One way of deepening our appreciation of the Mass is to focus on the Heavenly realities the Earthly actions are conveying. This is interior participation without which all the fussiness and motion in the world cannot bring you one step closer to God. Indeed, without true interior participation all the chant and incense in the world can’t make you holy either.
There are many ways to increase our interior participation at Mass. One way is to pray the Mass with the saints. As the Mass is designed to make us saints (cf. Sacrosanctum Concilium, 59), praying the Mass with those who have already attained sanctity is a proven method for growing closer to God, to living in harmony with “the love that moves the sun and the other stars” (Dante Alighieri, Paradiso, XXXIII: 145).
With this lofty goal in mind, when I feel I need to deepen and renew my subjective experience of the objectively perfect worship offered God in the Holy Mass, I turn to trusted prayers from some of the greatest saints in Church history. I hope these will inspire you as well.
1) Before Mass Begins
I will go unto the altar of God. It is not myself and my tiny little affairs that matter here, but the great sacrifice of atonement. I surrender myself entirely to Your divine will, O Lord. Make my heart grow greater and wider, out of itself into the Divine Life. Amen.
|St Teresa Benedicta|
This short prayer perfectly sets the stage for a fruitful experience of the Holy Sacrifice of the Mass. St. Teresa, in a few short lines, places our focus squarely on the “the altar of God” (not on “we the people,” father, or anything else), forces us to dismiss as trivial the things that so occupy us during the week, and calls us to surrender our wills to His Will - the key task in becoming a saint. With this little prayer on our lips and in our minds, we are better prepared to get the most out of the sacred mysteries we are about to behold.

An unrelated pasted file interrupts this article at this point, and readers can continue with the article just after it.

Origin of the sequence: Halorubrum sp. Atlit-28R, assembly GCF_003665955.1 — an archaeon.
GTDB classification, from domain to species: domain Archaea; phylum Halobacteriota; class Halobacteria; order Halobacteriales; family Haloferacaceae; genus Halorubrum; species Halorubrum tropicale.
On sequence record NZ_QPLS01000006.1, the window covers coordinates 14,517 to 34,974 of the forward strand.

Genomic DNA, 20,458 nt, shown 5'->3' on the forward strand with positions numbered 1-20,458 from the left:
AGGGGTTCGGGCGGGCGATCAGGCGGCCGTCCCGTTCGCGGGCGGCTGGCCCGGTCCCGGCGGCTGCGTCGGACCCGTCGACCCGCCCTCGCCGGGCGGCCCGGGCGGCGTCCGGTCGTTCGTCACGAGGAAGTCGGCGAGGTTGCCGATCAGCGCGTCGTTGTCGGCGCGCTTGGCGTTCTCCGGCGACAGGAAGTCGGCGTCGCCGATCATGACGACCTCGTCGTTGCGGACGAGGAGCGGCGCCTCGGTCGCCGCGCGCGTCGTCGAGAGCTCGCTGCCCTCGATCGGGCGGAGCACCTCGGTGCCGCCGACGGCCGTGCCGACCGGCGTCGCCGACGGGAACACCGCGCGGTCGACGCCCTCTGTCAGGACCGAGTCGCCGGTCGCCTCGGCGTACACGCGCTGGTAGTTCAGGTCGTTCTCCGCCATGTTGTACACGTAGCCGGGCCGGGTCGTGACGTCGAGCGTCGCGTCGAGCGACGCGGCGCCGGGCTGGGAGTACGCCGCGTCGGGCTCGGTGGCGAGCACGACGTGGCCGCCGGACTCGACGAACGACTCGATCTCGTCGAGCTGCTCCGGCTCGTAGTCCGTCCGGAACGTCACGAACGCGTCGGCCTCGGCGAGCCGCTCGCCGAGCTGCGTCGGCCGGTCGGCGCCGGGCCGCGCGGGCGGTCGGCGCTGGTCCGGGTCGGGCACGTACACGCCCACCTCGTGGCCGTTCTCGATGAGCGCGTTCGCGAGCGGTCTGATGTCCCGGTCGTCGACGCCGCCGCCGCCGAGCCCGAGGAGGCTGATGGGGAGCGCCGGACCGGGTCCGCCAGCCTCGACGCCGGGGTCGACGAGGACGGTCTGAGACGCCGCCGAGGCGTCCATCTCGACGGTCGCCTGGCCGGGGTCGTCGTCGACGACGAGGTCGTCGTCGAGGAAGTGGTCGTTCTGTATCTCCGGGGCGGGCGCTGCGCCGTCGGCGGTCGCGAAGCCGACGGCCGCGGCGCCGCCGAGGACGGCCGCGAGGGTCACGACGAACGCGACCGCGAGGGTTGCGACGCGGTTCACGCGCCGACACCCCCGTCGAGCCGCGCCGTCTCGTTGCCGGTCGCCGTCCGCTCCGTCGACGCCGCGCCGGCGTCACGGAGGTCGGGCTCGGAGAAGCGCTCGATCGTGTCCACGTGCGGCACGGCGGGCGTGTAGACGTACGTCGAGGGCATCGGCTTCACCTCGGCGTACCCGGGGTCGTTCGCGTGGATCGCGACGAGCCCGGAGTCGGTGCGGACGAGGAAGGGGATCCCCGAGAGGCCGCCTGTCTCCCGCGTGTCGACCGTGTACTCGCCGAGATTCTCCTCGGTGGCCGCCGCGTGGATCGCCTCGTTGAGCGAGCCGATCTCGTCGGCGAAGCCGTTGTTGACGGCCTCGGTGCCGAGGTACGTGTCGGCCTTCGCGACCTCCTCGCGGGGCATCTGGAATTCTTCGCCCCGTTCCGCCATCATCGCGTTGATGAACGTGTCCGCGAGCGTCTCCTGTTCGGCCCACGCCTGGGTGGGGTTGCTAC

2) At the Consecration
At the holiest moment of the Mass, St. Thérèse of Lisieux reminds us that what we are witnessing, as mundane as it might seem to a causal viewer, is in fact the most powerful “weapon” on the face of the Earth. The ancients knew well that life was impossible without worship and that worship was impossible without sacrifice. One need only think of the pagan cults or the rites preformed at the Jerusalem Temple to see how worship demanded, from the time of Cain and Abel, a sacrificial offering. The idea that songs and readings were enough was unfathomable to pre-modern man. Most of this has long since died out, except in Catholicism. Though our Sacrifice is unbloody, the Mass is still a sacrifice offered to God. This point can sometimes be missed by modern congregations, where we have a tendency to see ourselves as the primary actors and where we tend to demand “to be fed” by our worship. The Little Flower corrects this for us right at the moment the Sacrifice to end all Sacrifices is in our midst,